Will AI Take Over The Music Industry? More SXSW Sydney Programming Revealed

12 May 2023 | 12:50 pm | Mary Varvaris

That’s what SXSW will ponder with its programming.

(Source: Supplied)

SXSW has just unveiled its first sessions to feature at the Sydney conference from 15 – 22 October.

The sessions – panels – platform ambitious creative people and their ideas that could change the music industry.

In the first round of sessions that will take over SXSW Sydney, three focus on AI. Will AI technology take over the music industry? That’s what SXSW will ponder with its programming.

The AI-focused Session Select Submissions include, It’s 2050 And The Robots Are Among Us, Thriving In The Future (Of Work), and Rage With The Machine: Harnessing The Creativity Of AI In Music And Songwriting.

The first explores the robot population, which hit 8.6 million in 2021. It’s 2050 And The Robots Are Among Us’ description reads, “This session will take a deep dive into the evolution of robots, the tech’s ethics, how they’re used for good, evil and in dangerous environments, plus making AI more culturally diverse.”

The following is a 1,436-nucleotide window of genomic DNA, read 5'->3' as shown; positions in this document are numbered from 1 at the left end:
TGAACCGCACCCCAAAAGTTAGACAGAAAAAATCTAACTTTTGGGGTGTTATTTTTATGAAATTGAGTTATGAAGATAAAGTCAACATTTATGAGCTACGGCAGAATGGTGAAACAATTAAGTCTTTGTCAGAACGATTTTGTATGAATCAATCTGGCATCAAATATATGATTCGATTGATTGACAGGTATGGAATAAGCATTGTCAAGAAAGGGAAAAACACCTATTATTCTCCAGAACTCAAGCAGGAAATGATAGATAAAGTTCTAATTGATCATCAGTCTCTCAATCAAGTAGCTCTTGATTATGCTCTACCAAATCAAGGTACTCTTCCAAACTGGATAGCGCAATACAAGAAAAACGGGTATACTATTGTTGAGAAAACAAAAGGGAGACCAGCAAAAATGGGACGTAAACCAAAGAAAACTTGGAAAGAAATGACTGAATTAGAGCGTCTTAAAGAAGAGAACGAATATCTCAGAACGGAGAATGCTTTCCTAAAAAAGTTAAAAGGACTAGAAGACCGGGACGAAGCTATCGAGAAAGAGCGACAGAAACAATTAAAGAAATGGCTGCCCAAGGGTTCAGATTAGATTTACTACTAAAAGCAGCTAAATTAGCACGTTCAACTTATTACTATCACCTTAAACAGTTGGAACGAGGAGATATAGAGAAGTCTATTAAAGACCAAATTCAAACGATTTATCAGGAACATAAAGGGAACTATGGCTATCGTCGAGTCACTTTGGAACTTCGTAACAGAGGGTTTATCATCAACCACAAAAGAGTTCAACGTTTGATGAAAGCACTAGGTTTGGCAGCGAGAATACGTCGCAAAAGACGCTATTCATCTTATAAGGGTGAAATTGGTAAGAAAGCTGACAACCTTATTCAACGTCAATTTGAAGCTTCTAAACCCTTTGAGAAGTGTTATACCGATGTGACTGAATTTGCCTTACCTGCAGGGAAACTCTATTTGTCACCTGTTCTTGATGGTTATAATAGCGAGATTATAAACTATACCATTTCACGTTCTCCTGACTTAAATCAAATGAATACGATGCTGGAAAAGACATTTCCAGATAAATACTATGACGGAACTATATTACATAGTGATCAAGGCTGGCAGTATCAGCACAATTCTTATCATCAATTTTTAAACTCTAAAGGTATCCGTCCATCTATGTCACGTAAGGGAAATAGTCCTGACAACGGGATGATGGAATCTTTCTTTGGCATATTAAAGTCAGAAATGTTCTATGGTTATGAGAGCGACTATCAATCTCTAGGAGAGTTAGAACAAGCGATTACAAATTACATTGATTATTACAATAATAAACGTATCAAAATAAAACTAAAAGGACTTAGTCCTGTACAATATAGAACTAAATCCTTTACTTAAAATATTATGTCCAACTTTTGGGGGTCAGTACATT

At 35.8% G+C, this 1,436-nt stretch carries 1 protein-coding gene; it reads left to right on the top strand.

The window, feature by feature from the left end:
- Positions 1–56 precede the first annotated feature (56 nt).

Meanwhile, Thriving In The Future (Of Work) features an all-star panel including Derek Laney (Slack from Salesforce), Dominic Price (Atlassian), Mary Lemonis (REA Group) and Ross Dawson (Advanced Human Technologies Group), who will discuss the future of work and productivity, and how AI and remote work can offer a more fulfilling work life.

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Rage With The Machine (a great name) asks, “What does it mean to be a music artist, composer, songwriter or music producer in a time of emerging tech and AI?” The session will offer knowledge in digital tools, breakthroughs in AI, and how the digital age and AI can be used in the songwriting process.

AI entering music isn’t popular with everybody, with Nick Cave calling a Chat GPT-inspired take on a Nick Cave song “bullshit” and “a grotesque mockery of what it is to be human”.

AI has also infiltrated YouTube, with a “lost” Oasis album recorded by a real-life band but with AI-created Liam Gallagher vocals and The Beatles covering The Beach Boys. The Music has also investigated how your songs could be training AI without your permission.